Study done in 9 Belgian hospitals on a selection of APR-DRG with more than 30 patients (7 638 inpatient stays). The evaluation of the homogeneity is based on coefficients of variation (CV). The 75th percentile + 1.5 × inter-quartile range was used to select high outliers. 25th percentile −1.5 × inter-quartile range was used to select low outliers. Nursing costs per ward were distributed on inpatient stays of each ward following two techniques (the LOS vs. the number of nursing care minutes per stay).
The homogeneity of LOS by DRG and by SOI is relatively good (CV: 0.56). The homogeneity of the nursing activity by DRG is less good (CVs between 0.36 and 1.54) and is influenced by nursing activity outliers (high outliers’ rate: 5.19%, low outliers’ rate: 0.14%). The outlier’s rate varies according to the studied variable. The high outliers’ rate is higher for nursing activity than for LOS. The homogeneity of nursing costs is higher when costs are based on the LOS of patients than when based on minutes of nursing care (CVs between 0.26 and 1.46 for nursing costs based on LOS and between 0.49 and 2.04 for nursing costs based on minutes of nursing care).
It is essential that the calculation of nursing cost by stay and by DRG for hospital financing purposes was based on nursing activity data, that more reflect resources used in wards, and not on LOS data. The only way to obtain this information is the generalization of computerized nursing files.
PMCID: PMC3853029  PMID: 24112381
Nursing cost; DRG; Financing systems; Outliers
20.  Hostile clinician behaviours in the nursing work environment and implications for patient care: a mixed-methods systematic review 
BMC Nursing  2013;12:25.
Although there is a sizeable body of evidence regarding the nature of hostile behaviours among clinicians in the nursing workplace, what is less clear is the nature of the relationship between these behaviours and patient care. To inform the development of appropriate intervention strategies we examine the level of evidence detailing the relationships between hostile clinician behaviours and patient care.
Published qualitative and quantitative studies that examined hostile clinician behaviours and patient care were included. Quality assessment, data extraction and analysis were undertaken on all included studies. The search strategy was undertaken in July and August 2011 and comprised eight electronic databases (CINAHL, Health Collection (Informit), Medline (Ovid), Ovid Nursing Full Text, Proquest Health and Medicine, PsycInfo, Pubmed and Cochrane library) as well as hand searching of reference lists.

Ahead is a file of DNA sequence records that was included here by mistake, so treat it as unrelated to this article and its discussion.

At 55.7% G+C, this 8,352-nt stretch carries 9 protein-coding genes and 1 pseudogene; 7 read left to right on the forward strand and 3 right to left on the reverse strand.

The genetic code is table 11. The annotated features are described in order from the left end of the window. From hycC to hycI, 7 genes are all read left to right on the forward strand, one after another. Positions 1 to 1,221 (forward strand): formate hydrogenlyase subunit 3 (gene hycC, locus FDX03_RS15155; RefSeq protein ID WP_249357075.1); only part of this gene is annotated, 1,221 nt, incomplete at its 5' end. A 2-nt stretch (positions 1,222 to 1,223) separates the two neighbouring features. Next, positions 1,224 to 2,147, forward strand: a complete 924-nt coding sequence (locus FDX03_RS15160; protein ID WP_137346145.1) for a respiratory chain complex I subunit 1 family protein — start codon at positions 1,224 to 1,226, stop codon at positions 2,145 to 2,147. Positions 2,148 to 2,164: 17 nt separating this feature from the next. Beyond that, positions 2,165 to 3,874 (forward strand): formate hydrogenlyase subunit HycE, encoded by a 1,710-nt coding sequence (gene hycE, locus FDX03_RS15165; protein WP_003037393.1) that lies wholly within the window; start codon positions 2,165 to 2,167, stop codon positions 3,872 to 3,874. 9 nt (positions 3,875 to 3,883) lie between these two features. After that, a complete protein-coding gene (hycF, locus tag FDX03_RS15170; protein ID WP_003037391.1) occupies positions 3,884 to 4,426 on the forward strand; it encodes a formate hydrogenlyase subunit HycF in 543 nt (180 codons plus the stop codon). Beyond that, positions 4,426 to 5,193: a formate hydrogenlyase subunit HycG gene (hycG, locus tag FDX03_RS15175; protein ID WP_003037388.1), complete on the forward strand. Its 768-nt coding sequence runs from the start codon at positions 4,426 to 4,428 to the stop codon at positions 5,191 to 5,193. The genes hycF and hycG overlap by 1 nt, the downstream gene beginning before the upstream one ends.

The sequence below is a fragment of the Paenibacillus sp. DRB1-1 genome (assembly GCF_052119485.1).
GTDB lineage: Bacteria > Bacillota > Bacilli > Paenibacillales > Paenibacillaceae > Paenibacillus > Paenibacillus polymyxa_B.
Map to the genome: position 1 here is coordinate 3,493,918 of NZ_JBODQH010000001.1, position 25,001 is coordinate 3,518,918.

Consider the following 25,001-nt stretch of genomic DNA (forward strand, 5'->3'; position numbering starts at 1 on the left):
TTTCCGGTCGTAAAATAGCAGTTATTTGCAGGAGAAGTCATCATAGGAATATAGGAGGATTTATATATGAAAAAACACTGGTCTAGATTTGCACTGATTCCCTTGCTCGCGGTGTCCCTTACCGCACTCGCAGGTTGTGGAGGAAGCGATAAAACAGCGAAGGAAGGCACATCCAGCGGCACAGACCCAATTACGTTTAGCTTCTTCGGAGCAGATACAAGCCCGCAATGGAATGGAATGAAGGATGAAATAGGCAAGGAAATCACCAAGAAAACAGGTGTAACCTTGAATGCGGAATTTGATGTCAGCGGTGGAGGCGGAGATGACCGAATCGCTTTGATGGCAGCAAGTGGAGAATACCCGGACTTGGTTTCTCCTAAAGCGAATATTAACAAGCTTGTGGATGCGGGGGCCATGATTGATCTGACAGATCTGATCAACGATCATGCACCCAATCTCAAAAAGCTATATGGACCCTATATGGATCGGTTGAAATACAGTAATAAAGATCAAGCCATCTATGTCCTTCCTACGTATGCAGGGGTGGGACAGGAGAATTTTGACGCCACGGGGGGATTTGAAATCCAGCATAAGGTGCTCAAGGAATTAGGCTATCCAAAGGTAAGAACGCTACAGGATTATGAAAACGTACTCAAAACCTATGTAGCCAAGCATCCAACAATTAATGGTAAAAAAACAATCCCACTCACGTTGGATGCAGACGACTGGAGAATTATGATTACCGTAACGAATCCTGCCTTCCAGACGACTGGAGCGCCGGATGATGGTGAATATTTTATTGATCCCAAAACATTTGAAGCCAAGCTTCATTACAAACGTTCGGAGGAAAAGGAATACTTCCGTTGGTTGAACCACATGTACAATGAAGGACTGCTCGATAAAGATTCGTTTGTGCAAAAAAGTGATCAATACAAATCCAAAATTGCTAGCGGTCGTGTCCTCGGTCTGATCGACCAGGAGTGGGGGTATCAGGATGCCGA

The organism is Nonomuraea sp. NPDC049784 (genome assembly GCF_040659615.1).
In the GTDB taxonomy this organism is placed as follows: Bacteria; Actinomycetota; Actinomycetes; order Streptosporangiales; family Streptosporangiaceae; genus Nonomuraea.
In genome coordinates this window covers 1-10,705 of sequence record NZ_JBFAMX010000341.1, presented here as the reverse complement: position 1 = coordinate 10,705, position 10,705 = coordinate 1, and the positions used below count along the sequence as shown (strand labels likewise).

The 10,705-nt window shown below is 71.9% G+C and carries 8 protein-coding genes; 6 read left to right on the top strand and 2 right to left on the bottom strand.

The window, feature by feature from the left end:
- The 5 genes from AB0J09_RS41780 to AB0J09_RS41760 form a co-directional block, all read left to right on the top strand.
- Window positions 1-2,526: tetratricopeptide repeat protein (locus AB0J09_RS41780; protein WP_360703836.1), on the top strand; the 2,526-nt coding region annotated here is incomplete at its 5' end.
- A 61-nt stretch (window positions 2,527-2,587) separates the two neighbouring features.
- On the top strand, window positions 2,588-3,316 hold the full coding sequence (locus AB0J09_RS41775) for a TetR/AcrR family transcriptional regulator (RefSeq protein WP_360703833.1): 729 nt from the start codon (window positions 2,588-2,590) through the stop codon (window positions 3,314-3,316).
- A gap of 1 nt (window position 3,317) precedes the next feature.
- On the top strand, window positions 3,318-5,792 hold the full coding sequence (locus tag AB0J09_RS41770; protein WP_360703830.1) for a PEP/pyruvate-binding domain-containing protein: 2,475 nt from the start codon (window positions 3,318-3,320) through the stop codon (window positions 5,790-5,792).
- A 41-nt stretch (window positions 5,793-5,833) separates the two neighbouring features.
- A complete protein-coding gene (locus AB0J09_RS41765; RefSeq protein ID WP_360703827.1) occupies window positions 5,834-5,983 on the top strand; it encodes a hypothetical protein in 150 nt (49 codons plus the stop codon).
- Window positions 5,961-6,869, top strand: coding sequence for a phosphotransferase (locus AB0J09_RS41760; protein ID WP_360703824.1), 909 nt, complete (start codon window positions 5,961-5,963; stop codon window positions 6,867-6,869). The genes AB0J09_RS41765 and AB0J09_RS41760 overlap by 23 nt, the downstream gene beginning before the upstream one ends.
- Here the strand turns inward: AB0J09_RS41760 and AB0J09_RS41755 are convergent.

The search strategy yielded 30 appropriate publications. Employing content analysis four themes were refined: physician-nurse relations and patient care, nurse-nurse bullying, intimidation and patient care, reduced nurse performance related to exposure to hostile clinician behaviours, and nurses and physicians directly implicating patients in hostile clinician behaviours.
Our results document evidence of various forms of hostile clinician behaviours which implicate nursing care and patient care. By identifying the place of nurse-nurse hostility in undermining patient care, we focus attention upon the limitations of policy and intervention strategies that have to date largely focused upon the disruptive behaviour of physicians. We conclude that the paucity of robustly designed studies indicates the problem is a comparatively under researched area warranting further examination.
PMCID: PMC3851604  PMID: 24094243
Workplace bullying; Disruptive behaviour; Quality of care; Teamwork; Nurse-physician relations; Work environment; Systematic review
21.  Resident and family perceptions of the nurse practitioner role in long term care settings: a qualitative descriptive study 
BMC Nursing  2013;12:24.
Research evidence supports the positive impact on resident outcomes of nurse practitioners (NPs) working in long term care (LTC) homes. There are few studies that report the perceptions of residents and family members about the role of the NP in these settings. The purpose of this study was to explore the perceptions of residents and family members regarding the role of the NP in LTC homes.
The study applied a qualitative descriptive approach. In-depth individual and focus group interviews were conducted with 35 residents and family members from four LTC settings that employed a NP. Conventional content analysis was used to identify themes and sub-themes.
Two major themes were identified: NPs were seen as providing resident and family-centred care and as providing enhanced quality of care. NPs established caring relationships with residents and families, providing both informational and emotional support, as well as facilitating their participation in decision making. Residents and families perceived the NP as improving availability and timeliness of care and helping to prevent unnecessary hospitalization.